My friend and fellow activist Santiago Leon just wrote this story, and I asked him if I could share it:
BRER RABBIT AND HEALTH CARE REFORM
You may be familiar with the story of Brer Rabbit and the tar baby from the Uncle Remus books. Brer Rabbit repeatedly outsmarts Brer Fox, who is constantly chasing him. At one point, Brer Rabbit is finally caught:.
“I’ve got you this time, Brer Rabbit,” said Brer Fox, jumping up and shaking off the dust. “You’ve sassed me for the very last time. Now I wonder what I should do with you?”
Brer Rabbit’s eyes got very large. “Oh please Brer Fox, whatever you do, please don’t throw me into the briar patch.”
After some conversation, Brer Fox does indeed toss Brer Rabbit into the briar patch. He listens for whimpers of pain. Instead, a minute or two later, he hears a familiar voice calling him from the top of the nearest hill:
“I was bred and born in the briar patch, Brer Fox,” he called. “Born and bred in the briar patch.” And Brer Rabbit “skipped away as merry as a cricket while Brer Fox ground his teeth in rage and went home.”
Why does the current health care commotion remind me of this story? Consider: we are told that something must be done about the insurance companies- they turn people down, they exclude pre-existing conditions, they cap lifetime benefits, they charge older people more than younger people and charge sick people more than healthy people. So Congress comes up with a health plan that prohibits the insurance companies from doing all those bad things- Brer Fox has finally caught Brer Rabbit!
What is the practical significance to the insurance companies of being told not to do all those wicked things? Well, why do insurance companies do those things in the first place? They do them to limit their risk of having to pay claims. And of course, if any one insurance company stopped doing those things, that insurance company would get all the sick people, would therefore have to raise its premiums and would therefore become uncompetitive. However, if Congress tells ALL the insurance companies not to do those things, then ALL of them can stop without fear of a competitive disadvantage. In practical terms, this means that all the insurance companies can reduce the number of people involved in those claims-reducing activities, which on the face of it would allow them to keep a higher percentage of the premiums they collect- good news for the insurance companies. However, not so fast- Congress may require the insurers to pay out a minimum of 85% of premiums in claims, which is a little more than they do now, so it looks as if they would not benefit from the reduction in administrative costs after all. But guess what? Since the insurance companies’ administrative costs will be reduced, they will now be able to keep a bigger slice of that 15% for executive salaries and profits. Bingo!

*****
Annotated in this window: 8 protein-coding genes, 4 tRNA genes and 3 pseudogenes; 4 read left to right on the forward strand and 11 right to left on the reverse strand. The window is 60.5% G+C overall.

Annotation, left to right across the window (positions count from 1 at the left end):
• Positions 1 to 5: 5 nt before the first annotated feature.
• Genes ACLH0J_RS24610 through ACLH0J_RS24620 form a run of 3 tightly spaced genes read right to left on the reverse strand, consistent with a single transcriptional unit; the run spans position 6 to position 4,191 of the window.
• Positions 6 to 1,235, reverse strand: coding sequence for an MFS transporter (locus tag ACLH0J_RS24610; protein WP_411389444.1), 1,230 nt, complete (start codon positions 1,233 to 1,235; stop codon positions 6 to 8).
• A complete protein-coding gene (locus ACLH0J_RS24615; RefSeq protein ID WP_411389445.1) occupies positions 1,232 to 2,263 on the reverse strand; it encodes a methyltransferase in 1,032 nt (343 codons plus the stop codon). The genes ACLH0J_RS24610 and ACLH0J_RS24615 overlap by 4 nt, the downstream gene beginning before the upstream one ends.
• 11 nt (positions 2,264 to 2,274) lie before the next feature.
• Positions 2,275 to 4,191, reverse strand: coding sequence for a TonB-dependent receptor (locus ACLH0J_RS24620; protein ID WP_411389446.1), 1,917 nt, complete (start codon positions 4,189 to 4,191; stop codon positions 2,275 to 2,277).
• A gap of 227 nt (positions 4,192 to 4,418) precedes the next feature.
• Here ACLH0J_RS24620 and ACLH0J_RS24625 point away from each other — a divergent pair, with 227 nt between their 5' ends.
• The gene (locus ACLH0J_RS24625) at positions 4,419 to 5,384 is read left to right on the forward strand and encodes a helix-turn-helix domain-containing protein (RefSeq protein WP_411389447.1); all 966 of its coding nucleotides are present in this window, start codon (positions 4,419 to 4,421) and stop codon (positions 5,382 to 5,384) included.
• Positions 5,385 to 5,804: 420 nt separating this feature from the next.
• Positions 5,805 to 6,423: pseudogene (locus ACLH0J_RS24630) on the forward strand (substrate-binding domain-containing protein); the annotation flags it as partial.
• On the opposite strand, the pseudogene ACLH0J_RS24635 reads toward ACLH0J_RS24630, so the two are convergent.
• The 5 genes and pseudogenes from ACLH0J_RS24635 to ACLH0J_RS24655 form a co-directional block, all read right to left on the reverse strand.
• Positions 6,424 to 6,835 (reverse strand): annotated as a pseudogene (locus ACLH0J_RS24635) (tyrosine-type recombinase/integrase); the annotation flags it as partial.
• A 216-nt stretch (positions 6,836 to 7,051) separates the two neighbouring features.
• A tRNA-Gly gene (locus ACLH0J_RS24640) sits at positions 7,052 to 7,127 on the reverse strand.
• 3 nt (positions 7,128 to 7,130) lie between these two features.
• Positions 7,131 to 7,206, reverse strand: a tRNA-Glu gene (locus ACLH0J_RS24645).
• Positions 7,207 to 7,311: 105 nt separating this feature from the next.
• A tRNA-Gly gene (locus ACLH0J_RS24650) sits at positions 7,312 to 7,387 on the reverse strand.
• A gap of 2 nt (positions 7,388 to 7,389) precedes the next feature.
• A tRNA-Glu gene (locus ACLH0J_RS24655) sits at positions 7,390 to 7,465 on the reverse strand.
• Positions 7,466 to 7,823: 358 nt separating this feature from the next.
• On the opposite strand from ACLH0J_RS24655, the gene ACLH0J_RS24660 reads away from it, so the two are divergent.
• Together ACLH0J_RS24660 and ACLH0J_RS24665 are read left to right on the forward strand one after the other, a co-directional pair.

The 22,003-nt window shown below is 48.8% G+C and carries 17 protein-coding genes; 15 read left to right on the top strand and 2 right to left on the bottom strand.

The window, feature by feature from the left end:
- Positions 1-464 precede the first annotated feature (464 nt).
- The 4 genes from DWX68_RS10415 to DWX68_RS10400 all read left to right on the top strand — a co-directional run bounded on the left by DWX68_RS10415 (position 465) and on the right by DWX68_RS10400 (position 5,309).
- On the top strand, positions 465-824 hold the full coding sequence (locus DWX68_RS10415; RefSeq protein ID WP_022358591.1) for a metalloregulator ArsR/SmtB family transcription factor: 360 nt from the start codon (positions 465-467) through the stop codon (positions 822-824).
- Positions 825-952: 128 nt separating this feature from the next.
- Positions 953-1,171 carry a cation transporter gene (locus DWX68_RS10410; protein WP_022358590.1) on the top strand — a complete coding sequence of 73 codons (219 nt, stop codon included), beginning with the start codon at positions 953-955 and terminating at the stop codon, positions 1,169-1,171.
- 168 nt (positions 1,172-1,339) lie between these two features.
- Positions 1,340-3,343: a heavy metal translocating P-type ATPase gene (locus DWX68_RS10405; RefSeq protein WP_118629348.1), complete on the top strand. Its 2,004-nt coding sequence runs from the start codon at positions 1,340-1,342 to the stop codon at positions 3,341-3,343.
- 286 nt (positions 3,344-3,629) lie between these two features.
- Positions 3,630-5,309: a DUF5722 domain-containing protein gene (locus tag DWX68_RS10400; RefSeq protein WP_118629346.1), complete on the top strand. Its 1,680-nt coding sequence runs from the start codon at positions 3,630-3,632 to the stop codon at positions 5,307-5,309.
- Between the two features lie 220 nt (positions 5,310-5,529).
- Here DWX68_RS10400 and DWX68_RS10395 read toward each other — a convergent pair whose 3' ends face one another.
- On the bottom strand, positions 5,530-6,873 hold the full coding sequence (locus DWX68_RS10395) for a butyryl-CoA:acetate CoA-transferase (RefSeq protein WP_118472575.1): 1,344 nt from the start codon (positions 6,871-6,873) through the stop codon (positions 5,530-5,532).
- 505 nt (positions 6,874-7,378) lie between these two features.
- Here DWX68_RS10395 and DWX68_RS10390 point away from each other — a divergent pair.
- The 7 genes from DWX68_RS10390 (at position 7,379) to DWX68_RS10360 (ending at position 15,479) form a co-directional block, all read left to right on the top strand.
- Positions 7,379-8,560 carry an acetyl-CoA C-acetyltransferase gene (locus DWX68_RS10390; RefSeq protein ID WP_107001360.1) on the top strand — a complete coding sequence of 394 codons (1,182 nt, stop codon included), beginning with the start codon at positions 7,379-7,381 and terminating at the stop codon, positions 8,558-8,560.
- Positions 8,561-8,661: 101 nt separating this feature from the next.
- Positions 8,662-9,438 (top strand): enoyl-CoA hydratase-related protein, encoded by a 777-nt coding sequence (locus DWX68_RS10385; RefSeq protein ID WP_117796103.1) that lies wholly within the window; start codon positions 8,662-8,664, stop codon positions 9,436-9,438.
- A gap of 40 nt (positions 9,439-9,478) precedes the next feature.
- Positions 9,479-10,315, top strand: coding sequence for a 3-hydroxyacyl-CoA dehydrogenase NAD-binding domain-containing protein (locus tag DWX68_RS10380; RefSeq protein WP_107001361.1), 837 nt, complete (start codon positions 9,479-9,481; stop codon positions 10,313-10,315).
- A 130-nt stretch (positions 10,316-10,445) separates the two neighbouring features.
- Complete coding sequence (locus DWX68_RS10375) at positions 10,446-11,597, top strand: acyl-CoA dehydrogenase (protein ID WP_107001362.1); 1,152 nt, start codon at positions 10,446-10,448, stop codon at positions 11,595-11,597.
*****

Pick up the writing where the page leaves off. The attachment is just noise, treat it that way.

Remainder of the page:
Furthermore, since the insurance companies are going to be required to accept all applicants, they will have more higher-cost enrollees and they will have to do what? Raise premiums, of course. Ordinarily that would be bad for business, except that Congress proposes to require everyone to buy insurance from these same companies, and plans to appropriate money to help them pay the premiums. Thus, as things are going, the final result of the health care reform process will be that insurance companies will have millions more customers, whose premiums are subsidized by the federal government. They will charge those customers (and all their existing customers) higher premiums than they do now, and they will have lower administrative costs. Small wonder, then, that the stock prices of health insurance companies have been rising.
What about Brer Rabbit? The insurance companies are about to be thrown into their version of the briar patch- a new world with millions of additional customers, subsidized premiums and reduced operating expenses. Little wonder that the insurance companies, despite a little quiet griping, have not turned on their giant propaganda machine to defeat health care reform- the reform plans could not be better for the insurers if they had written them. Of course, when you look at the recent increase in health care lobbying expenses, you realize that the insurance companies probably DID write the bills.
My prediction: when all is said and done, despite the bad-mouthing of the insurance companies by some legislators and advocacy groups, the insurance companies will “skip away as merry as a cricket.”
Santiago Leon is an insurance broker in South Miami who is active in progressive causes and health care reform.